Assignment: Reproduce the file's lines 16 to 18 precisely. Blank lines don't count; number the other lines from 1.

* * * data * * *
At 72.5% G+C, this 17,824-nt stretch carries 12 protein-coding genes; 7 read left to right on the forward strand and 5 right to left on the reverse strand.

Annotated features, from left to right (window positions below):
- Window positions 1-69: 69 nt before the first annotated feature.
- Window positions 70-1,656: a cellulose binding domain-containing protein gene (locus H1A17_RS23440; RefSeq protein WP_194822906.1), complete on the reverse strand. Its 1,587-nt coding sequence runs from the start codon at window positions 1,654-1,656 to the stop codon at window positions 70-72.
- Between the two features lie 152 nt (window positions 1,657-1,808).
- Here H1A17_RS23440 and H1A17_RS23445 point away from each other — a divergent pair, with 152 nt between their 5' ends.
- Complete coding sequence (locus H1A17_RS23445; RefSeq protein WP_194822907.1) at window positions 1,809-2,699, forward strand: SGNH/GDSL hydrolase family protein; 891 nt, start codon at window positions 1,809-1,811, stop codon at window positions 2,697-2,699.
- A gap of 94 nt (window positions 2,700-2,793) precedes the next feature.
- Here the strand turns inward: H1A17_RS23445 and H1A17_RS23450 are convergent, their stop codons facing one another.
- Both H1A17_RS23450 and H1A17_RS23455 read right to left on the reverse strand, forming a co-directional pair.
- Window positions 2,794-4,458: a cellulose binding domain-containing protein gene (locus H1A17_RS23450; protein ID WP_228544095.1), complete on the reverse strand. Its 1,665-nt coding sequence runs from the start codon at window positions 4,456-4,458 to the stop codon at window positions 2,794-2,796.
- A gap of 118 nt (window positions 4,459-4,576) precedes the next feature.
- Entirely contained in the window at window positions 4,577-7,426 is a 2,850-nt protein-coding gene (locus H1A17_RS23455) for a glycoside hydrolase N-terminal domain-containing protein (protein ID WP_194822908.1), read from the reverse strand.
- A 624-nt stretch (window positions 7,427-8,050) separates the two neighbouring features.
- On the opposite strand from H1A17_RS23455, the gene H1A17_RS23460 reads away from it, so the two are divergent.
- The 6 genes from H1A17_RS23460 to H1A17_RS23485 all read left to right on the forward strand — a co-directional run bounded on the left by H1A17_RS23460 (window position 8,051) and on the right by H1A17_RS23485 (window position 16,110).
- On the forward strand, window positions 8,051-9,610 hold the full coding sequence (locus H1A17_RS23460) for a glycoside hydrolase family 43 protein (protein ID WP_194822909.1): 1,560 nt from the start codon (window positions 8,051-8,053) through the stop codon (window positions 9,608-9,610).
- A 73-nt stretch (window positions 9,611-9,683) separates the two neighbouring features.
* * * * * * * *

- The 6 genes from H1A17_RS23460 to H1A17_RS23485 all read left to right on the forward strand — a co-directional run bounded on the left by H1A17_RS23460 (window position 8,051) and on the right by H1A17_RS23485 (window position 16,110).
- On the forward strand, window positions 8,051-9,610 hold the full coding sequence (locus H1A17_RS23460) for a glycoside hydrolase family 43 protein (protein ID WP_194822909.1): 1,560 nt from the start codon (window positions 8,051-8,053) through the stop codon (window positions 9,608-9,610).
- A 73-nt stretch (window positions 9,611-9,683) separates the two neighbouring features.